An interpretation of Maslow's hierarchy of needs, represented as a pyramid with the more basic needs at the bottom. 
Maslow's hierarchy of needs is a theory of psychology, proposed by Abraham Maslow in his 1943 paper A Theory of Human Motivation.  Maslow subsequently extended the idea to include observations of humans' innate curiosity.
Maslow studied what he called exemplary people such as Albert Einstein, Jane Addams, Eleanor Roosevelt, and Frederick Douglass rather than mentally ill or neurotic people, writing that "the study of crippled, stunted, immature, and unhealthy specimens can yield only a cripple psychology."  Maslow also studied the healthiest 1% of the college population. 
Maslow's theory was fully expressed in his 1954 book Motivation and Personality. 
Maslow's hierarchy of needs is often portrayed in the shape of a pyramid, with the largest and lowest levels at the bottom, and the need for self-actualization at the top. 
The lower four layers of the pyramid contain what Maslow called "deficiency needs" or "d-needs": esteem, friendship and love, security, and physical needs. With the exception of the lower (physiological) needs, if these "deficiency needs" are not met, the body gives no physical indication but the individual feels anxious and tense. In other words, the hierarchy level of need moves upward as soon as the previous level of need is satisfied.
"What a man can be, he must be."  This forms the basis of the perceived need for self-actualization. This level of need pertains to what a person's full potential is and realizing that potential. Maslow describes this desire as the desire to become more and more what one is, to become everything that one is capable of becoming.  This is a broad definition of the need for self-actualization, but when applied to individuals the need is specific. For example, on individual may have a strong desire to become an ideal parent, in another it may be expressed athletically, and in another it may be expressed in painting, pictures, or inventions.  As mentioned before, in order to reach a clear understanding of this level of need one must first not only achieve the previous needs, physiological, safely, love, and esteem, but master these needs.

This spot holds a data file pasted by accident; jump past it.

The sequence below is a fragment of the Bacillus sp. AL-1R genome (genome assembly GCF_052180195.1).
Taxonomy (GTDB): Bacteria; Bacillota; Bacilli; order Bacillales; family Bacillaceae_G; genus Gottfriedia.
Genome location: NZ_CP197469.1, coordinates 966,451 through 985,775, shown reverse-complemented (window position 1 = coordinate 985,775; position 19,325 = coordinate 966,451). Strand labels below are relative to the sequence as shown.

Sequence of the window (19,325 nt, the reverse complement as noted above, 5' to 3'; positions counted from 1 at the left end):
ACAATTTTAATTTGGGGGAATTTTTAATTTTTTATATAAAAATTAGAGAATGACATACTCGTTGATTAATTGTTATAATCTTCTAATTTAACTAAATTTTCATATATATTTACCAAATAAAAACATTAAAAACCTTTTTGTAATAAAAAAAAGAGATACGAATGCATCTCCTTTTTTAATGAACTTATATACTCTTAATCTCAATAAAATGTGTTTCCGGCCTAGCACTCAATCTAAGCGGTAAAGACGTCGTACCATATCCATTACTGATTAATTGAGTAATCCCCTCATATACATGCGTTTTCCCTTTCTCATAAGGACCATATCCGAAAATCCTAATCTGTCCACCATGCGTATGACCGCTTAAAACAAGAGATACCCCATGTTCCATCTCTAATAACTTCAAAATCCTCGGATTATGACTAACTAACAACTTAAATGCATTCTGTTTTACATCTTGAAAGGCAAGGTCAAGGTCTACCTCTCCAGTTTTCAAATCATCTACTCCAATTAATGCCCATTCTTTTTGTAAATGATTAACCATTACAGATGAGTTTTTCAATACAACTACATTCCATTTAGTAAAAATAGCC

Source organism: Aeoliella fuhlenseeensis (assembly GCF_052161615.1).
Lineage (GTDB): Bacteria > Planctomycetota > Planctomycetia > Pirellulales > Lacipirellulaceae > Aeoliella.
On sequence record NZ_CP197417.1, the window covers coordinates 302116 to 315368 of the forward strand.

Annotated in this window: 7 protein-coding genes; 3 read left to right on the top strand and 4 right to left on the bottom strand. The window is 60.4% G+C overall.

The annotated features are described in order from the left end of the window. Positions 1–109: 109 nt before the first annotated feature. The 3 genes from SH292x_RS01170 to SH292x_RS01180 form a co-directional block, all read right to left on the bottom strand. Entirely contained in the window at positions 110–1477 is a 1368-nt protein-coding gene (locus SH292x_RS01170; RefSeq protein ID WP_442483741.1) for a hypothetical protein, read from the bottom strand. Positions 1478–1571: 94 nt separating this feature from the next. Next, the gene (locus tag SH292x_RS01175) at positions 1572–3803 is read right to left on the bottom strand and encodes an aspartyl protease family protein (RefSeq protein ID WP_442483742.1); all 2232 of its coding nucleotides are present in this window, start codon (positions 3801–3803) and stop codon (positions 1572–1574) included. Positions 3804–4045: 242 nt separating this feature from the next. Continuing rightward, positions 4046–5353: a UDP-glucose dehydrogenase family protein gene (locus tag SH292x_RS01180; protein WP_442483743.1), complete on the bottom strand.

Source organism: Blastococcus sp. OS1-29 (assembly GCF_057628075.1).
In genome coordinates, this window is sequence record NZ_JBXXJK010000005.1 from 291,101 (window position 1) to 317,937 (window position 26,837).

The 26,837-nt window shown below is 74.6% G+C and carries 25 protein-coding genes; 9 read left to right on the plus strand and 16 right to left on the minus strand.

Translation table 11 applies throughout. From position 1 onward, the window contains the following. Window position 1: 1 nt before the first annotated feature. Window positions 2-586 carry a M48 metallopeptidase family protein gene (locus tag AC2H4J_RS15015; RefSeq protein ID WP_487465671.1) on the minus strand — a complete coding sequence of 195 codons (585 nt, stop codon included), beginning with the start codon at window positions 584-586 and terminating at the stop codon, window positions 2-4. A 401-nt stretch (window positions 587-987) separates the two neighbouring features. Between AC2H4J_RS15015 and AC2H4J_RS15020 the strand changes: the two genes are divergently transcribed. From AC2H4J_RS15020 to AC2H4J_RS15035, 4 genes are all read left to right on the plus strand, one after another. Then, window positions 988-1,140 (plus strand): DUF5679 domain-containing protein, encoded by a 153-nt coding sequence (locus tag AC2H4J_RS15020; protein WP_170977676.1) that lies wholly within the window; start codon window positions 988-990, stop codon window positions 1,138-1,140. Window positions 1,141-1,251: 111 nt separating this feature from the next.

Below are Maslow's descriptions of a self-actualized person's different needs and personality traits.
All humans have a need to be respected and to have self-esteem and self-respect. Also known as the belonging need, esteem presents the normal human desire to be accepted and valued by others. People need to engage themselves to gain recognition and have an activity or activities that give the person a sense of contribution, to feel accepted and self-valued, be it in a profession or hobby. Imbalances at this level can result in low self-esteem or an inferiority complex. People with low self-esteem need respect from others. They may seek fame or glory, which again depends on others. Psychological imbalances such as depression can also prevent one from obtaining self-esteem on both levels.
Most people have a need for a stable self-respect and self-esteem. Maslow noted two version of esteem needs, a lower one and a higher one. The lower one is the need for the respect of others, the need for status, recognition, fame, prestige, and attention. The higher one if the need for self-respect, the need for strength, competence, mastery, self-confidence, independence and freedom. The latter one ranks higher because it rests more on inner competence won through experience. Deprivation of these needs can lead to an inferiority complex, weakness and helplessness.
After physiological and safety needs are fulfilled, the third layer of human needs are social and involve feelings of belonging. The aspect of Maslow's hierarchy involves emotionally based relationships in general, such as:
Humans need to feel a sense of belonging and acceptance, whether it comes from a large social group, such as clubs, office culture, religious groups, professional organizations, sports teams, gangs, or small social connections (family members, intimate partners, mentors, close colleagues, confidants). They need to love and be loved (sexually or non-sexually) by others. In the absence of these elements, many people become susceptible to loneliness, social anxiety, and clinical depression. This need for belonging can often overcome the physiological ad security needs, depending on the strength of the peer pressure; an anorexic, for example, may ignore the need to eat and the security of health for a feeling of control and belonging.